12. 17. Expansion, con’t <ul><li>Etruscans </li></ul><ul><li>Greeks </li></ul><ul><li>Carthage ??? </li></ul><ul><ul><li>three Punic Wars </li></ul></ul><ul><ul><li>254, 220, 146 B.C. </li></ul></ul><ul><li>control of Western Mediterranean </li></ul>
  13. 19. Expansion, con’t <ul><li>the Hellenistic Monarchies </li></ul><ul><li>the Greek Federal Leagues </li></ul><ul><li>lots of wars, Romans are dragged in...a lot </li></ul><ul><li>Romans get tired of it </li></ul><ul><li>control of most of the Med. basin by 100 B.C. </li></ul><ul><li>but still essentially a city-state </li></ul>
  14. 20. Roman Religion <ul><li>rustic Italian cults </li></ul><ul><li>overlay of Greek religion </li></ul><ul><li>Etruscan influences </li></ul><ul><li>Romans as “pack rats” </li></ul>
  15. 21. Roman art <ul><li>best we don’t even talk about that </li></ul>
  16. 29. Roman architecture <ul><li>great skill </li></ul><ul><li>engineers and architects </li></ul><ul><li>roads, cities </li></ul><ul><li>concrete </li></ul>
  17. 36. Roman Literature <ul><li>copied from Greek models </li></ul><ul><li>interests in rhetoric, law, and satire </li></ul><ul><li>Stoic and Epicurean philosophy </li></ul>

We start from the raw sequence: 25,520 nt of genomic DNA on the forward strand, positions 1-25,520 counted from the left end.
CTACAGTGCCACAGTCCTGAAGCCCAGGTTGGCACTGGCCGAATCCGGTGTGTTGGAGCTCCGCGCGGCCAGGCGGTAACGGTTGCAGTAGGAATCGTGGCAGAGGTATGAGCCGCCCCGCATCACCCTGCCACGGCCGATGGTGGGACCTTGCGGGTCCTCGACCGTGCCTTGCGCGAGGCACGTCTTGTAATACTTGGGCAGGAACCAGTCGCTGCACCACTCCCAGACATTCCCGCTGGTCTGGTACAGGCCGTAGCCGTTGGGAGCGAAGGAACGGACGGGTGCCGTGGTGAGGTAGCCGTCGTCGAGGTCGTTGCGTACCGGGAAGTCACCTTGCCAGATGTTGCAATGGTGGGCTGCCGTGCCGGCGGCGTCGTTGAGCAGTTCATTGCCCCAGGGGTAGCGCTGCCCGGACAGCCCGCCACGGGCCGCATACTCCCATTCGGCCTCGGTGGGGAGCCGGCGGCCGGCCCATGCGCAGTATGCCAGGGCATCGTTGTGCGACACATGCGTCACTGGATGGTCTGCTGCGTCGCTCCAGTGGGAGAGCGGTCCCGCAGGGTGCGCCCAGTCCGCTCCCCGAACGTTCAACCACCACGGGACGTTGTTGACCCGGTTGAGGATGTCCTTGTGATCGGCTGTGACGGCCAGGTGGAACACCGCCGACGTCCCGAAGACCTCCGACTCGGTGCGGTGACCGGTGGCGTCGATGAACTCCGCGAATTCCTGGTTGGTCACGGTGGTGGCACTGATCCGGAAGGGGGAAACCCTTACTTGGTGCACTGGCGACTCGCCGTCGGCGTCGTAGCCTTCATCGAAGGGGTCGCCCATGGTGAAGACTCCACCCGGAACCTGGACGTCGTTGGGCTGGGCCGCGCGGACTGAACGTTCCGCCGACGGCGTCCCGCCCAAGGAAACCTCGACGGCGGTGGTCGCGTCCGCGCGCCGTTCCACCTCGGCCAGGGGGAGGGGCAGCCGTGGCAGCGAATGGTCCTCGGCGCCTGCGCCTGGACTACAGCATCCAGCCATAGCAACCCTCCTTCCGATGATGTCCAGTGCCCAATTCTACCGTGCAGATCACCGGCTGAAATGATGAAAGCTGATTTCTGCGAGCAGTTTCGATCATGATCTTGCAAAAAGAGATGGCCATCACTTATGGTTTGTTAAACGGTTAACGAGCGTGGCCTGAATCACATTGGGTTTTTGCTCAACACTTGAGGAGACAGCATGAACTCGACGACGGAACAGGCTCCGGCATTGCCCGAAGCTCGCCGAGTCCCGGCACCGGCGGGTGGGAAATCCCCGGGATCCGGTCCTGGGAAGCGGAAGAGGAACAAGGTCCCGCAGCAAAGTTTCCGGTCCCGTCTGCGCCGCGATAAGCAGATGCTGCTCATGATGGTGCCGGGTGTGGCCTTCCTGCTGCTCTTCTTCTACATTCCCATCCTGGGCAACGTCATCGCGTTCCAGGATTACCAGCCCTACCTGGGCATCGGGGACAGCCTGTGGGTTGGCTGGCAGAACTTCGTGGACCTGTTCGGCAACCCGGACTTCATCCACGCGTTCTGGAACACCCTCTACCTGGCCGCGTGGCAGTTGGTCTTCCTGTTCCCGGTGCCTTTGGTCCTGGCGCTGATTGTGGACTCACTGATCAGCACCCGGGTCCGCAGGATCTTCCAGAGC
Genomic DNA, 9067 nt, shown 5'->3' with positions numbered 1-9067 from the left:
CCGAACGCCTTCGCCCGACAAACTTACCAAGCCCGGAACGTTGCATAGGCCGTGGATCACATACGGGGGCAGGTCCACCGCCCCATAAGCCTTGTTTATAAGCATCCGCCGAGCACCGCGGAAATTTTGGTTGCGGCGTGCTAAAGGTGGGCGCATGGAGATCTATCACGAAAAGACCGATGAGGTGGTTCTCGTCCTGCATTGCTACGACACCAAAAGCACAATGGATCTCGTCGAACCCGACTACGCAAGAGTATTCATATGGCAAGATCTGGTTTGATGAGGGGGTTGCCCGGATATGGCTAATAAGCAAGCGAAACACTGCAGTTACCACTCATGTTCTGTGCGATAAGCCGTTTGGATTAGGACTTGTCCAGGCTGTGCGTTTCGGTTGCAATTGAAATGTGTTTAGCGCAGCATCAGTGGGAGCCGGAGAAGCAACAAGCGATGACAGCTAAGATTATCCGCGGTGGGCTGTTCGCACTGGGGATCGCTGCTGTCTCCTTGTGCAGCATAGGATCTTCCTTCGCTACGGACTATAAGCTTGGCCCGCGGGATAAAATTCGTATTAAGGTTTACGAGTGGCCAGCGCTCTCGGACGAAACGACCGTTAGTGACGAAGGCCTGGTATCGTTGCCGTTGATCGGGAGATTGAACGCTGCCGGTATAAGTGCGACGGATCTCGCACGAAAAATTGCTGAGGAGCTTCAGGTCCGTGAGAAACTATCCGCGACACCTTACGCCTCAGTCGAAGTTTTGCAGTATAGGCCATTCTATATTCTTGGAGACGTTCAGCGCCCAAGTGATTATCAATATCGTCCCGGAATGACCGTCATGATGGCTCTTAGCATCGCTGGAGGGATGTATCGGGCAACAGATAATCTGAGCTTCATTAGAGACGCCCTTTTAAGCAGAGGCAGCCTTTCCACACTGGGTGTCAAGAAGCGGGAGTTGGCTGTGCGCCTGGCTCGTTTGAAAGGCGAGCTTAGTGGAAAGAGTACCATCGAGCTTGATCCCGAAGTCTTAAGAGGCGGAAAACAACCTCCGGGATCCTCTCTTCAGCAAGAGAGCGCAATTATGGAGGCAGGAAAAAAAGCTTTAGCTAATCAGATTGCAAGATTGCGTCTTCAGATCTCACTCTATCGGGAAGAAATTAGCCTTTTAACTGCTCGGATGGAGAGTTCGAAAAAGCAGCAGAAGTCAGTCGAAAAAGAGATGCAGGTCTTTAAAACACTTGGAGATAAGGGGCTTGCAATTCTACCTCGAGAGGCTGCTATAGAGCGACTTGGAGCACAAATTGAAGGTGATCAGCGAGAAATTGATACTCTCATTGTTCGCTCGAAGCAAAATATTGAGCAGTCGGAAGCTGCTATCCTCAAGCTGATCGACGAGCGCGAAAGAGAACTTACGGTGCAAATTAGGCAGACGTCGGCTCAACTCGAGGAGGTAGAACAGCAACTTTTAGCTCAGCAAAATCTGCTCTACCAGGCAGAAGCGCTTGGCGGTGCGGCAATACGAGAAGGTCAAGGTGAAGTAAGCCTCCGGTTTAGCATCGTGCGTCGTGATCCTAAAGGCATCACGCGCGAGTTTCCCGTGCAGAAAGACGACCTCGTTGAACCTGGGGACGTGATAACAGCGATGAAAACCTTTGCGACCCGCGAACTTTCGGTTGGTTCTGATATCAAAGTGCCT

18. 37. The Late Republic: 133-27 B.C. <ul><li>introduction of violence into domestic politics </li></ul><ul><li>competition for status and recognition </li></ul><ul><li>civil war </li></ul>
  19. 39. Important Figures <ul><li>Tiberius and Gaius Gracchus </li></ul><ul><li>Marius and Sulla </li></ul><ul><li>Pompey the Great, Marcus Crassus, Julius Caesar </li></ul><ul><ul><li>First Triumvirate </li></ul></ul><ul><li>Marc Antony, Marcus Lepidus, Octavian Caesar </li></ul><ul><ul><li>Second Triumvirate </li></ul></ul>
  20. 41. Gaius Marius
  21. 42. Gaius Julius Caesar
  22. 43. Pompey the Great
  23. 44. Cicero
  24. 45. Octavian Augustus
  25. 46. Octavian as pontifex maximus
  26. 47. Marc Antony
  27. 48. The Empire <ul><li>unification of the Mediterranean basin and western Europe </li></ul><ul><li>extended citizenship </li></ul><ul><li>empire-wide commerce </li></ul><ul><li>Roman law </li></ul><ul><li>tolerance for local autonomy </li></ul>
  28. 52. The Julio-Claudians <ul><li>Augustus </li></ul><ul><li>Tiberius </li></ul><ul><li>Caligula </li></ul><ul><li>Claudius </li></ul><ul><li>Nero </li></ul>
  29. 53. Changes <ul><li>reduction of political competition </li></ul><ul><li>end to expansion </li></ul><ul><li>reduction in the army </li></ul><ul><li>further extension of citizenship </li></ul>
  30. 54. The Flavians <ul><li>Year of the Four Emperors (69 A.D.) </li></ul><ul><li>Vespasian </li></ul><ul><li>Titus </li></ul><ul><li>Domitian </li></ul>